Narrowing Focus

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The monarch butterfly (Danaus plexippus) population on the Mexican Monarch Reserve where they overwinter is the lowest since annual surveys began back in 1993. The oyamel fir forests provide a warm winter home for the monarchs, known for their great migration across North America. The population is down 59% from two years ago. In 1996, monarchs occupied 45 acres (18.2 ha) of forest. They now occupy 2.94 acres (1.2 ha).

Monarch butterfly wing Photo: Rare Giants

Monarch butterfly wing
Photo: Rare Giants

The entire migration process takes five butterfly generations to complete one full cycle, and over the past twenty years, fewer monarchs have been surviving the cycle to have their progeny return to the reserve.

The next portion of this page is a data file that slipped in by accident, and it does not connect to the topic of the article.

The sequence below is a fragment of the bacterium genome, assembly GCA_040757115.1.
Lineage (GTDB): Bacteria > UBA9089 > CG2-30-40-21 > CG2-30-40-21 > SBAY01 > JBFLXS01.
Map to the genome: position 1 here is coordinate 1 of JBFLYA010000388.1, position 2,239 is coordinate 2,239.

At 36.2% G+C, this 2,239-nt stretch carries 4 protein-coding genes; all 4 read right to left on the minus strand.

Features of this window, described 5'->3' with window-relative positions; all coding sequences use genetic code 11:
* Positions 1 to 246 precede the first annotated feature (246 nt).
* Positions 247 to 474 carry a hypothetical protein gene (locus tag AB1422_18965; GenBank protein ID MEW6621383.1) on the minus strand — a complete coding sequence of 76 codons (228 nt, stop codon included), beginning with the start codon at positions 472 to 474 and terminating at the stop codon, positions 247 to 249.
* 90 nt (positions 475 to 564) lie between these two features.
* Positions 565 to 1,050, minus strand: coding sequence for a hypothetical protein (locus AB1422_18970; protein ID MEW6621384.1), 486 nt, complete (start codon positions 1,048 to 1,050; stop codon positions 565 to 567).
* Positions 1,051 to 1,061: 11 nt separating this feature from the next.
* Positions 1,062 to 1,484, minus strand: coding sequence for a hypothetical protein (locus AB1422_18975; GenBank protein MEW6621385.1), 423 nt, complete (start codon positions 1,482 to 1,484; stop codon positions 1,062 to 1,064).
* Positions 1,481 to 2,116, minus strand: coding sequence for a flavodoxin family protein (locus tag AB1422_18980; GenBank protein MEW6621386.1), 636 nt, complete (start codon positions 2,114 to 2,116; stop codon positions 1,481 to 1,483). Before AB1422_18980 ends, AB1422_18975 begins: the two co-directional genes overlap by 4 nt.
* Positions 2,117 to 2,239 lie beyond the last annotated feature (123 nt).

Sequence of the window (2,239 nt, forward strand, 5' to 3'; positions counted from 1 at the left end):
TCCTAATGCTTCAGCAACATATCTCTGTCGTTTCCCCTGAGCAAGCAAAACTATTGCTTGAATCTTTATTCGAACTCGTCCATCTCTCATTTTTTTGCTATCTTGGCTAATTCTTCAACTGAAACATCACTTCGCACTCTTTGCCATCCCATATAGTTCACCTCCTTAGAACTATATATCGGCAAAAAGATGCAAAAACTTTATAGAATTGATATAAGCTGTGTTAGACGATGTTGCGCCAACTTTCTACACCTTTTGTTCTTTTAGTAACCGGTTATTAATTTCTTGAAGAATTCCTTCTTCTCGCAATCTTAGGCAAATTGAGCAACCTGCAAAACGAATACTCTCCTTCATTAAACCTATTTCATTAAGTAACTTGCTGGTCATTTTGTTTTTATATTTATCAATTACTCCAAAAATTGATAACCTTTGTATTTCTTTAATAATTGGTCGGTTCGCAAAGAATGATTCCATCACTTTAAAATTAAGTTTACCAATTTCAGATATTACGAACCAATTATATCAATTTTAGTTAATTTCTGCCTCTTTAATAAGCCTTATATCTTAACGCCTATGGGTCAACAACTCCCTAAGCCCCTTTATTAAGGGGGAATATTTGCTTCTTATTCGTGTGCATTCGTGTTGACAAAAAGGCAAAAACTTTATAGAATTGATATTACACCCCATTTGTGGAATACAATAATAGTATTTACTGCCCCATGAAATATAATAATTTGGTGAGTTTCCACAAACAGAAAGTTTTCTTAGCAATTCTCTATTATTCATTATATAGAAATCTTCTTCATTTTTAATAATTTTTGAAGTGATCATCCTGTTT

The demise of the milkweed plant, mainly due to the use of glyphosate herbicides, means the butterflies are unable to find enough of their main food source. But extreme weather, deforestation and forest degradation, and regulatory rollbacks for protected areas also contribute to the dangers facing the species’ survival.

In Barbara Kingsolver’s novel Flight Behavoior, monarch butterflies disappear from Mexico almost entirely and find a new forest home in a completely unexpected location, alighting for a season before moving on. There’s always the hope that intensified efforts to replant milkweed and to strengthen protected migratory paths will help. And maybe, prior to the annual surveys, the monarch population experienced massive contractions that went unnoticed, only to recover again.

Mexican billionaire Carlos Slim has just announced a $100 million contribution to a variety of monarch programs. If there’s message here, it’s this: If you live in North America, go out and plant some milkweed. In your garden, on your balcony, on roadsides and byways. Sign a petition. Send a letter to your congressperson.

For now, the circle of monarchs retracts, a narrowing lens by which to observe these amazing creatures of long journeys on small wings.

Photo: Raul Gonzales

Close-up, monarch butterfly wing
Photo: Raul Gonzales

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